RNA sequencing

RNA samples isolated from control cells of M. fructicola grown in media (Mf), M. fructicola – fruit interaction (Mf-fruit), and M. fructicolaP. digitatum (Mf-Pdig) after 24 h of incubation were further prepared for RNA sequencing using a MasterPure™ Yeast RNA Purification Kit as described above. cDNA preparation, cDNA library construction, and sequencing were performed at The Genome High-Throughput Sequencing Laboratory, Sackler Faculty of Medicine and George Wise Faculty of Life Sciences, Tel Aviv University. According to the Illumina manufacturer's instructions, poly(A) + RNA was purified from 20 μg of total RNA using oligo(dT) magnetic beads and fragmented into short sequences in the presence of divalent cations at 94°C for 5 min. The cleaved poly(A) + RNA was transcribed and second-strand cDNA synthesis was performed. After end-repair and the ligation of adaptors, cDNA products were amplified by PCR and purified using the QIAquick PCR Purification Kit to create a specific cDNA library. Cluster formation, primer hybridization, and singled-end 76 cycle sequencing were performed on an Illumina Genome Analyzer IIx using proprietary reagents according to the manufacturer’s instructions.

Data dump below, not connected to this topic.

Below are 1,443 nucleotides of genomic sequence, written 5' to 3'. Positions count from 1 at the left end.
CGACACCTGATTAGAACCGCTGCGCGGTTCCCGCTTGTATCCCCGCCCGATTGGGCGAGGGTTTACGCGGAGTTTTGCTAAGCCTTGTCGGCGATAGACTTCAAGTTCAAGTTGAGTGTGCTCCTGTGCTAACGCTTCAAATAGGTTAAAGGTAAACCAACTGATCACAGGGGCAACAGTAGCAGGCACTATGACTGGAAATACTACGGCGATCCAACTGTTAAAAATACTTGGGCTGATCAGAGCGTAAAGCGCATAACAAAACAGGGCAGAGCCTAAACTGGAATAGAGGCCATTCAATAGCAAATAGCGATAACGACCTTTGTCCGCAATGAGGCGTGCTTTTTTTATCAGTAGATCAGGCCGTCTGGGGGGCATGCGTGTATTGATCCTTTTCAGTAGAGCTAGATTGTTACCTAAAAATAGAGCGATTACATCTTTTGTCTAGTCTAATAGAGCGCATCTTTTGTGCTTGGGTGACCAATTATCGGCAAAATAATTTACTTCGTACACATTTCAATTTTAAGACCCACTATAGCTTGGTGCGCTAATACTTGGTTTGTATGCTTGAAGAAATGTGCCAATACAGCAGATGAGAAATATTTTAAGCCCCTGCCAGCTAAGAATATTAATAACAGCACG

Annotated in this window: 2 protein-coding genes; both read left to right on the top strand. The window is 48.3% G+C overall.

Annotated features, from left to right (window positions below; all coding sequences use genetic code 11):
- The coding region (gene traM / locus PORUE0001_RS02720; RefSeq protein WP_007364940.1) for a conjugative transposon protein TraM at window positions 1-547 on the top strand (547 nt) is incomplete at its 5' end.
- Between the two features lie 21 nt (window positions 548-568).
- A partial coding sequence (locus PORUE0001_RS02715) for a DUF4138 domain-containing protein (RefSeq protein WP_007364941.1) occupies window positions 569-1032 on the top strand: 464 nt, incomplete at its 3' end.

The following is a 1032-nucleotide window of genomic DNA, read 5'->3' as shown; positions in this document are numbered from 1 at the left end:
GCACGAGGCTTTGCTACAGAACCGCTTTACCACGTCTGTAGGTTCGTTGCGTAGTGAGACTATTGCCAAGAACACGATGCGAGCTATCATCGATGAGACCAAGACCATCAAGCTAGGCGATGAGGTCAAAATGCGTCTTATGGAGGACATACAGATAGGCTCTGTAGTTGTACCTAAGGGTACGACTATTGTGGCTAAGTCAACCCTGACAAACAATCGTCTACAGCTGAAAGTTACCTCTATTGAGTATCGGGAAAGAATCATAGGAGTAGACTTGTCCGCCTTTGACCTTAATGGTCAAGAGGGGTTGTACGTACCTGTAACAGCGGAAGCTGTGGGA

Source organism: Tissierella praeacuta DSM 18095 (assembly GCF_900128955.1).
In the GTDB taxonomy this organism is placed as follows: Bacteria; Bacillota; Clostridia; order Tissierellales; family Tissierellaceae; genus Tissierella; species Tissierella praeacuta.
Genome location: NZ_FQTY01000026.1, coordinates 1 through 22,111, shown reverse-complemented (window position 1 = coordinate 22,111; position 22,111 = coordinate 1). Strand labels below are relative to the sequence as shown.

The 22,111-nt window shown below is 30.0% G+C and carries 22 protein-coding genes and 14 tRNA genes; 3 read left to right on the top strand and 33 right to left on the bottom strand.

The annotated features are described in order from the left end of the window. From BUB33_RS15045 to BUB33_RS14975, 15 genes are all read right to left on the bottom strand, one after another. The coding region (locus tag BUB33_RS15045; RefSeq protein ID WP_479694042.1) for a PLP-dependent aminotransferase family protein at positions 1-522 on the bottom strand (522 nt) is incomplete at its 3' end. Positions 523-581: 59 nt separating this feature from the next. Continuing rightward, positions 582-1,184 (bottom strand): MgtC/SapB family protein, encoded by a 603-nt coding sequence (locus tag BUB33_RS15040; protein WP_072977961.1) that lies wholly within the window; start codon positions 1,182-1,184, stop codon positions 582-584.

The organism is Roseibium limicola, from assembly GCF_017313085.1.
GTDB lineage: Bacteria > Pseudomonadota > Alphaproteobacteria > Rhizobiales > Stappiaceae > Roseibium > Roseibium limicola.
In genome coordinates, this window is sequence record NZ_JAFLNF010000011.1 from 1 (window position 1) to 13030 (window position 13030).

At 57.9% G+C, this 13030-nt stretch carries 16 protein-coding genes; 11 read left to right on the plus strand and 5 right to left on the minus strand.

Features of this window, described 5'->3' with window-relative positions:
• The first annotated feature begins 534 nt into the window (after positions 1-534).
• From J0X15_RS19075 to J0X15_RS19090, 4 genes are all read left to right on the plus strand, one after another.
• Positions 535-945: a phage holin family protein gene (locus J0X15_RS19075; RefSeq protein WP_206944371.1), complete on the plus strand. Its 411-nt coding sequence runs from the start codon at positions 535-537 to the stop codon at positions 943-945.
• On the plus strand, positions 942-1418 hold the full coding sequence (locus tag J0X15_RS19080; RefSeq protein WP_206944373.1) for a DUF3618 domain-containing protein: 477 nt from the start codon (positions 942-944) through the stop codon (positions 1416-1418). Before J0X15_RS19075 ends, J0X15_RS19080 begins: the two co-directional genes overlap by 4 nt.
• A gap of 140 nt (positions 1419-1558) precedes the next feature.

Bioinformatic analysis of the expression RNA-seq libraries